Monday, February 6 2023 Sign In   |    Register

News Quick Search



Front Page
Power News
Today's News
Yesterday's News
Week of Feb 06
Week of Jan 30
Week of Jan 23
Week of Jan 16
Week of Jan 09
By Topic
By News Partner
Gas News
News Customization


Pro Plus(+)

Add on products to your professional subscription.
  • Energy Archive News

    Home > News > Power News > News Article

    Share by Email E-mail Printer Friendly Print


    December 6, 2022 - States News Service


      The following information was released by the Energy Information Administration (EIA):

      The U.S. Energy Information Administration (EIA) expects higher wholesale electricity prices this winter in every region of the country. According to EIA's December Short-Term Energy Outlook (STEO), the increase in wholesale winter electricity prices ranges from 31% higher in the Southwest to more than 60% higher in the mid-Atlantic and Central regions.

      "Although we expect that U.S. electricity customers will pay more for electricity, we do not expect retail electricity prices to increase as much wholesale prices this winter," said EIA Administrator Joe DeCarolis.

      EIA forecasts the U.S. residential electricity price this winter will average 14.5 cents per kilowatthour, a 6% increase from last winter.

      New England could have wholesale electricity price peaks as high as $215 per megawatthour in January, which would be more than three times higher than peak rates elsewhere in the United States. Limited natural gas pipeline capacity makes it likely that New England will need to import liquefied natural gas (LNG) or fuel oil to support electricity demand this winter. EIA expects significantly stronger global demand for LNG than average this winter, which contributes to its forecast of New England's disproportionately large increases in wholesale electricity prices.

      Other key takeaways from the December 2022 STEO forecast include:

      EIA revised its forecasts for U.S. natural gas production in 2023, expecting it to average more than 100 billion cubic feet per day for the first time. Growth in natural gas production has been limited in the Permian Basin of Texas and New Mexico because of pipeline constraints. EIA now forecasts that those constraints will be resolved more quickly than previously forecast.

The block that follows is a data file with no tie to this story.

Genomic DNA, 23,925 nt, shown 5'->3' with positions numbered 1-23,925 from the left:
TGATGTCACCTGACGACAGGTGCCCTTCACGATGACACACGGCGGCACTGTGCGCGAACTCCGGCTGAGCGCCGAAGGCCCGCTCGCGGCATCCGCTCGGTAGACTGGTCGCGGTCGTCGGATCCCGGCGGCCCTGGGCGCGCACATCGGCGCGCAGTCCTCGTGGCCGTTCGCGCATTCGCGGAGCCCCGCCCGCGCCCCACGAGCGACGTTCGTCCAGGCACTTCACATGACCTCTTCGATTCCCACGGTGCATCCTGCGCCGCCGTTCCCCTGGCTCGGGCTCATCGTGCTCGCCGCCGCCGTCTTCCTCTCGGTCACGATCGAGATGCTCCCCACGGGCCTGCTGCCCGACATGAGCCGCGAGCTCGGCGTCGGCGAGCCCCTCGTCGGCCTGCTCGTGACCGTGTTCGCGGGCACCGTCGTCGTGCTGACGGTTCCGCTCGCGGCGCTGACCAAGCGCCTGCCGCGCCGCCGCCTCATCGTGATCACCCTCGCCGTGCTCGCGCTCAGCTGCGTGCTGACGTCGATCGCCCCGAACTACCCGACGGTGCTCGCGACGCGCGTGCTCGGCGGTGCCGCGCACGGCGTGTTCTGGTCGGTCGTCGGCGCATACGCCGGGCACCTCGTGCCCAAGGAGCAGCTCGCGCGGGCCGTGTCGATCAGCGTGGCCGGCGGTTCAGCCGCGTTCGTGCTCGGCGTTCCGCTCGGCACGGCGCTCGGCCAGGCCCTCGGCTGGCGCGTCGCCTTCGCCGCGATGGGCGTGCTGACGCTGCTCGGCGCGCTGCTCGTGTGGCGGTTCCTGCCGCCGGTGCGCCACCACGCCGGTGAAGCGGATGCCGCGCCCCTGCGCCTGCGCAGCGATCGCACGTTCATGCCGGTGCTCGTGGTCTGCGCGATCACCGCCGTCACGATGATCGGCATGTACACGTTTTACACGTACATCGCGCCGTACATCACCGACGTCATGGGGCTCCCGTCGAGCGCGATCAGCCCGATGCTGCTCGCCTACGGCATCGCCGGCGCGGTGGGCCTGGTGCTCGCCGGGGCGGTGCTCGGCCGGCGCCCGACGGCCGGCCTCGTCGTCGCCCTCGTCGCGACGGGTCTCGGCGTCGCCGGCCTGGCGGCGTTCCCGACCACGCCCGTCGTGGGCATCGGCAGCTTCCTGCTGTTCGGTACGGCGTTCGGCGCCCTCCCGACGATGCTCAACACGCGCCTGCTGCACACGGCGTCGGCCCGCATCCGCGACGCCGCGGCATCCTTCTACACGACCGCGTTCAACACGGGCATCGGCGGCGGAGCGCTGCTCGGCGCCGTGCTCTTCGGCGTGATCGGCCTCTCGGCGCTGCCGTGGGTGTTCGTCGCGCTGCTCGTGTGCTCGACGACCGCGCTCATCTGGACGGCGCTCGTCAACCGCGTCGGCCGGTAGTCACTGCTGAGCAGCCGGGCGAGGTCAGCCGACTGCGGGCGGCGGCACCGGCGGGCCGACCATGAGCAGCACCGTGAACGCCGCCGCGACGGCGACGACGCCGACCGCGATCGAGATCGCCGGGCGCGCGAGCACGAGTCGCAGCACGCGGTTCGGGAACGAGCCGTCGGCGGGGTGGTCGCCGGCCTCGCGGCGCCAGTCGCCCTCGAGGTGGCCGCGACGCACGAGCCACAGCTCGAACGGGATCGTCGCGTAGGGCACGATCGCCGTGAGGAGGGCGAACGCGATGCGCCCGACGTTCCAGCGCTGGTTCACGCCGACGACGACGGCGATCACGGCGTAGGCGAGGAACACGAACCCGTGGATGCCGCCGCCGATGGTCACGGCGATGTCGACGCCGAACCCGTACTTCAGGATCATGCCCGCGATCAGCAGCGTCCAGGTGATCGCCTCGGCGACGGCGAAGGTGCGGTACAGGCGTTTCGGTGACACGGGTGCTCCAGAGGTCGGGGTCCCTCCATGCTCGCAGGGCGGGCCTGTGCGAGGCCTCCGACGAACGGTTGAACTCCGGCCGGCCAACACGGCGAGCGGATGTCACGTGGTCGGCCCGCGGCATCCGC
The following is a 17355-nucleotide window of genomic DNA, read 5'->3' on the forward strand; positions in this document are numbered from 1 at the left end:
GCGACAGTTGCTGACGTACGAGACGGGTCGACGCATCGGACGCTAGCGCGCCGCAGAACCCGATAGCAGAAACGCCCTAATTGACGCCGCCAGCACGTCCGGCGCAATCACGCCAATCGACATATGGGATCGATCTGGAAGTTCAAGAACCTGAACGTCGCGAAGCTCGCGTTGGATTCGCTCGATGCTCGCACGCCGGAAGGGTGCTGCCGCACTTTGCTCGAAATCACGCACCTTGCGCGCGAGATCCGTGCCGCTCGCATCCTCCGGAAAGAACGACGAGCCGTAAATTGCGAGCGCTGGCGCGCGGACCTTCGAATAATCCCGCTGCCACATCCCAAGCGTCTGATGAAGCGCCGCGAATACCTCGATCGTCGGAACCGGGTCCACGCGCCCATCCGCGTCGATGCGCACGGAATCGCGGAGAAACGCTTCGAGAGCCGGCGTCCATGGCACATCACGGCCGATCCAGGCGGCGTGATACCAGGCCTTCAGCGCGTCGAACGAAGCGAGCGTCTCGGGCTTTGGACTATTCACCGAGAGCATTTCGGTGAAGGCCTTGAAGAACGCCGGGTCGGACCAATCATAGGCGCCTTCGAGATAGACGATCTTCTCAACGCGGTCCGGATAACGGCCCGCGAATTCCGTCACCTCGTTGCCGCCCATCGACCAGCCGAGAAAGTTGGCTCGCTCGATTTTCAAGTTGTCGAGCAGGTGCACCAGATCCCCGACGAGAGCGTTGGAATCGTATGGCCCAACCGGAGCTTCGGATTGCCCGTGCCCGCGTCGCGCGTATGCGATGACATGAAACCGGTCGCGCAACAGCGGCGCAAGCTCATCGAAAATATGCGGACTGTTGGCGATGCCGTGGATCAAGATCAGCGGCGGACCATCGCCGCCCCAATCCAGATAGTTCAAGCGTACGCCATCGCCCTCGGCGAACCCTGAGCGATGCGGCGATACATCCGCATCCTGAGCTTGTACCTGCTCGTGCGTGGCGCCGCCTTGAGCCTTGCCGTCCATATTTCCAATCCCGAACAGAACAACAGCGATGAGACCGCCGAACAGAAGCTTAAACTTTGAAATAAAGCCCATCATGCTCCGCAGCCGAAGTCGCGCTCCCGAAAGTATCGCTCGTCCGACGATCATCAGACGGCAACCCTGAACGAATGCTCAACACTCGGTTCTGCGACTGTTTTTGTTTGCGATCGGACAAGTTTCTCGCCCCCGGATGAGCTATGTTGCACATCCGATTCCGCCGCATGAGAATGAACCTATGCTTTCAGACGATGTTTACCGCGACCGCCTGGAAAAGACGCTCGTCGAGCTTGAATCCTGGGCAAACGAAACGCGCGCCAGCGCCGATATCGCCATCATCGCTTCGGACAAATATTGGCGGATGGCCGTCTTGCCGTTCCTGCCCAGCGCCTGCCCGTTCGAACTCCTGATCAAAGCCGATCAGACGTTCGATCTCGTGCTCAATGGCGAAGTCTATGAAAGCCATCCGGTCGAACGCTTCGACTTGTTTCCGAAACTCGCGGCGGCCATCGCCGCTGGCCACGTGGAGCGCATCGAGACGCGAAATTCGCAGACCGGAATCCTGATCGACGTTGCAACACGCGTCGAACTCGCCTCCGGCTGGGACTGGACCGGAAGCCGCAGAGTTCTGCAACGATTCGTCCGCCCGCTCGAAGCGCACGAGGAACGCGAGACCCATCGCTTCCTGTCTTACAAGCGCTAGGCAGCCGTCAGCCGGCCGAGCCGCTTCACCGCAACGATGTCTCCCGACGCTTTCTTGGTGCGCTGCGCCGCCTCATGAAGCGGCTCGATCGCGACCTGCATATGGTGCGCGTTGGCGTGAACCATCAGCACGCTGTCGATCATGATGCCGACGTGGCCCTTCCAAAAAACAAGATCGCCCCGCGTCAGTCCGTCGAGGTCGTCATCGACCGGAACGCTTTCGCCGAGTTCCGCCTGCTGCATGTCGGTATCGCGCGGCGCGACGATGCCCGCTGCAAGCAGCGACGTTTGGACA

EIA expects a slight increase in crude oil production in Venezuela in the second half of 2023, following the United States' ruling that Chevron can resume oil production there. "Our oil production forecast has a lot of uncertainty for Venezuela, but we expect that production there will increase somewhat next year," DeCarolis said.

      EIA expects significant growth in electricity generation from wind and solar power in Texas during 2023. EIA forecasts that wind power will contribute 29% of the state's electricity generation in 2023, up from 25% in 2022. The share of electricity generation from solar will reach 8% in 2023, up from 5% in 2022. "Renewable sources will play a key role in meeting electricity demand in Texas during peak daytime hours," DeCarolis said.

      The full December 2022 STEO is available on the EIA website.

      The product described in this press release was prepared by the U.S. Energy Information Administration (EIA), the statistical and analytical agency within the U.S. Department of Energy. By law, EIA's data, analysis, and forecasts are independent of approval by any other officer or employee of the U.S. government. The views in the product and press release therefore should not be construed as representing those of the U.S. Department of Energy or other federal agencies.


    Other Articles - Utility Business / General


       Home  -  Feedback  -  Contact Us  -  Safe Sender  -  About Energy Central   
    Copyright © 1996-2023 by CyberTech, Inc. All rights reserved.
    Energy Central® and Energy Central Professional® are registered trademarks of CyberTech, Incorporated. Data and information is provided for informational purposes only, and is not intended for trading purposes. CyberTech does not warrant that the information or services of Energy Central will meet any specific requirements; nor will it be error free or uninterrupted; nor shall CyberTech be liable for any indirect, incidental or consequential damages (including lost data, information or profits) sustained or incurred in connection with the use of, operation of, or inability to use Energy Central. Other terms of use may apply. Membership information is confidential and subject to our privacy agreement.